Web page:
Gunter Survey Chain circa 1860 Iron, brass Gift of the Parks & Wildlife Commission of the Northern Territory - 2010 TH2011/0058
The measurement of land has had an interesting history over time. Innumerable techniques, instruments, and measurement standards have been developed through the ages to survey land for commercial and legal purposes, most of which were confusing or relatively inaccurate. However, in 1620 the English clergyman Edmund Gunter developed a system that would simplify and standardise land measurement. He divided a furlong (660 feet or 201.168 metres) into 10 equal parts which he called chains (66 feet or 20.1168 metres), and divided each chain into 100 links (7.92 inches or 201.168 mm). He then constructed an actual chain made of iron that could be physically used to measure land using these units.
This became known as the Gunter chain and it revolutionised surveying. Each chain was made up of 100 iron links connected by three oval rings. Each end was furnished with a swivelling brass handle, and at every tenth link a brass tally marker was attached that had one, two, three or four notches that marked ten, twenty, thirty, or forty links from either end. The fiftieth link had a rounded tally and indicated the middle of the chain. These tallies allowed the chainman to easily count links along the chain as he surveyed.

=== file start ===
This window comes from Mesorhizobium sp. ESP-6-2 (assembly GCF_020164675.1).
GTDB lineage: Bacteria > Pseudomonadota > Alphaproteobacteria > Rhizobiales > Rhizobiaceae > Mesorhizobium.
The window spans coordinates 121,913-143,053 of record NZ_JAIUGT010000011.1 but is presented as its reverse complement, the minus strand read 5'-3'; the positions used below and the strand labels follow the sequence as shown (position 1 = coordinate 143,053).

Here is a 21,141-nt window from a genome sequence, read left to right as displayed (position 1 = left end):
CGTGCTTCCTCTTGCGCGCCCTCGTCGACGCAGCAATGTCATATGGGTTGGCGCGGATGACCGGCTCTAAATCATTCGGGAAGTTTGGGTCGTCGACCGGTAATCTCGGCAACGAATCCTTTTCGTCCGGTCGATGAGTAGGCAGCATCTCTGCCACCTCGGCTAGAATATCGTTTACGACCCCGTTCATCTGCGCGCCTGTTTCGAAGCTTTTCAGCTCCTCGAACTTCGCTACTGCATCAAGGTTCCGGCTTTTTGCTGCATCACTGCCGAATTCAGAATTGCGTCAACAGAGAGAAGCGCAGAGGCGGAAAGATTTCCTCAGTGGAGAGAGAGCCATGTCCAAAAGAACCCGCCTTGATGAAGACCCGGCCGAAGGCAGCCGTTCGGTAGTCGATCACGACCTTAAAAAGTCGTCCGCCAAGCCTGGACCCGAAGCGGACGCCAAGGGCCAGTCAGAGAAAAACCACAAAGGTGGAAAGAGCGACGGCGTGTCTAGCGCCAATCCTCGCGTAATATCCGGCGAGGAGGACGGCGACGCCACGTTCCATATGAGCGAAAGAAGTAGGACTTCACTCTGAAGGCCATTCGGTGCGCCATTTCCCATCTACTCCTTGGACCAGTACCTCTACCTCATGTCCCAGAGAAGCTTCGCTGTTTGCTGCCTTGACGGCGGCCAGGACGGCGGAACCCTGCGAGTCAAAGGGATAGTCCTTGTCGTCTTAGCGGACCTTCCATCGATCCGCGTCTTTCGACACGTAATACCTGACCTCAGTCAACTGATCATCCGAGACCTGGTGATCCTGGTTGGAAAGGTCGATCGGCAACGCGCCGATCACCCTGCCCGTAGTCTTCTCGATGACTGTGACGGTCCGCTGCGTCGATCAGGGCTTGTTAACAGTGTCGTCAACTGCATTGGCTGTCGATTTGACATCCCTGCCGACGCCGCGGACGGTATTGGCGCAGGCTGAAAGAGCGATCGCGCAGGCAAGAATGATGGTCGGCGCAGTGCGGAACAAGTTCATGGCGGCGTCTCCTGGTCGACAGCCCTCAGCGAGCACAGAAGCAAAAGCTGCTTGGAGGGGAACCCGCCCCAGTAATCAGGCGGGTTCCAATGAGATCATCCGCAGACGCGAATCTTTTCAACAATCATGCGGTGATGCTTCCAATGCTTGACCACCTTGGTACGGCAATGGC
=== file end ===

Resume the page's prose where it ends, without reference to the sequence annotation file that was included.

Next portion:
Gunter chains became the mainstay of surveying from the mid 1600s to the late 1800s, when flat steel tapes were introduced which were stronger and even more accurate than the chain.
This particular Gunter chain was made by the firm James Chesterman and Co. of Sheffield in England who were renowned for making fine measuring instruments.
What makes this chain so special is that it was owned and used by Gilbert Rotherdale McMinn during his time in the Territory. He was one of the many surveyors that came to Port Darwin with the 1869 Northern Territory Survey Expedition led by Surveyor-General George Goyder. They surveyed four townships (Palmerston –now Darwin, Virginia, Southport and Daly) and the hinterland as far inland as the Finniss and Adelaide Rivers. They arrived on the 5 February 1869 and within eight months had surveyed over 660,000 acres of land – a Herculean achievement. McMinn was in charge of No.4 Survey Party.
In 1871 McMinn took charge of surveying the central sections (south of Alice Springs) of the Overland Telegraph Line, and was the first European to see Simpson’s Gap. He assisted in the construction of the Alice Springs Telegraph Station, and in 1873 was appointed Senior Surveyor in the Northern Territory. He also took on the role of Acting Government Resident for 14 months prior to the arrival of J.L. Parsons. He left the Territory in 1888 and lived out the remainder of his life in Melbourne.
His legacy lives on with a number of streets, a lagoon, and other geographical features named in his honour.
This object is part of the MAGNT permanent collection. It is not currently on display.